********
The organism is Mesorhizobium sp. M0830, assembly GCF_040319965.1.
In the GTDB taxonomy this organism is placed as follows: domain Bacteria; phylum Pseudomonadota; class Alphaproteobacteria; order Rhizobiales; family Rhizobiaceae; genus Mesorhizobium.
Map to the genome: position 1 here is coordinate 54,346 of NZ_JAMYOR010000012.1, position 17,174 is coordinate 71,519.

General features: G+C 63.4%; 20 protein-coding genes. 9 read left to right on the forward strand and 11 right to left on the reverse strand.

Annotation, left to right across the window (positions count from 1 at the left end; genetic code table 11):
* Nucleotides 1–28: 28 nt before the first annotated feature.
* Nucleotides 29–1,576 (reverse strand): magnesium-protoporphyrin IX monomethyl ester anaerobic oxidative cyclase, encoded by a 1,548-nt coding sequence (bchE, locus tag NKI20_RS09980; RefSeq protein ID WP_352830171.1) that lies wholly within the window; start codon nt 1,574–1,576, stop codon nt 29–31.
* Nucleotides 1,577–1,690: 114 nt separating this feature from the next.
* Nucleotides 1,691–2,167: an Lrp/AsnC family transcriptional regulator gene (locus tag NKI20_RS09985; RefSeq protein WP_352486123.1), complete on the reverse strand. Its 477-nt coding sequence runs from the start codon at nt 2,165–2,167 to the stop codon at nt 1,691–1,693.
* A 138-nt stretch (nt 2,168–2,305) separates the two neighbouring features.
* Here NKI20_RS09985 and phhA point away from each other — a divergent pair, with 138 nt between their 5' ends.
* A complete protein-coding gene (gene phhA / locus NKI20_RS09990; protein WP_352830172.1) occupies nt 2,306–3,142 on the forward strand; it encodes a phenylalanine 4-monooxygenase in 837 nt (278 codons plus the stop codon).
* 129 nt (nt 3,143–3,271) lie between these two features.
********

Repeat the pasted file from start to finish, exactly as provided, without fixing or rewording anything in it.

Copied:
The organism is Mesorhizobium sp. M0830, assembly GCF_040319965.1.
In the GTDB taxonomy this organism is placed as follows: domain Bacteria; phylum Pseudomonadota; class Alphaproteobacteria; order Rhizobiales; family Rhizobiaceae; genus Mesorhizobium.
Map to the genome: position 1 here is coordinate 54,346 of NZ_JAMYOR010000012.1, position 17,174 is coordinate 71,519.

General features: G+C 63.4%; 20 protein-coding genes. 9 read left to right on the forward strand and 11 right to left on the reverse strand.

Annotation, left to right across the window (positions count from 1 at the left end; genetic code table 11):
* Nucleotides 1–28: 28 nt before the first annotated feature.
* Nucleotides 29–1,576 (reverse strand): magnesium-protoporphyrin IX monomethyl ester anaerobic oxidative cyclase, encoded by a 1,548-nt coding sequence (bchE, locus tag NKI20_RS09980; RefSeq protein ID WP_352830171.1) that lies wholly within the window; start codon nt 1,574–1,576, stop codon nt 29–31.
* Nucleotides 1,577–1,690: 114 nt separating this feature from the next.
* Nucleotides 1,691–2,167: an Lrp/AsnC family transcriptional regulator gene (locus tag NKI20_RS09985; RefSeq protein WP_352486123.1), complete on the reverse strand. Its 477-nt coding sequence runs from the start codon at nt 2,165–2,167 to the stop codon at nt 1,691–1,693.
* A 138-nt stretch (nt 2,168–2,305) separates the two neighbouring features.
* Here NKI20_RS09985 and phhA point away from each other — a divergent pair, with 138 nt between their 5' ends.
* A complete protein-coding gene (gene phhA / locus NKI20_RS09990; protein WP_352830172.1) occupies nt 2,306–3,142 on the forward strand; it encodes a phenylalanine 4-monooxygenase in 837 nt (278 codons plus the stop codon).
* 129 nt (nt 3,143–3,271) lie between these two features.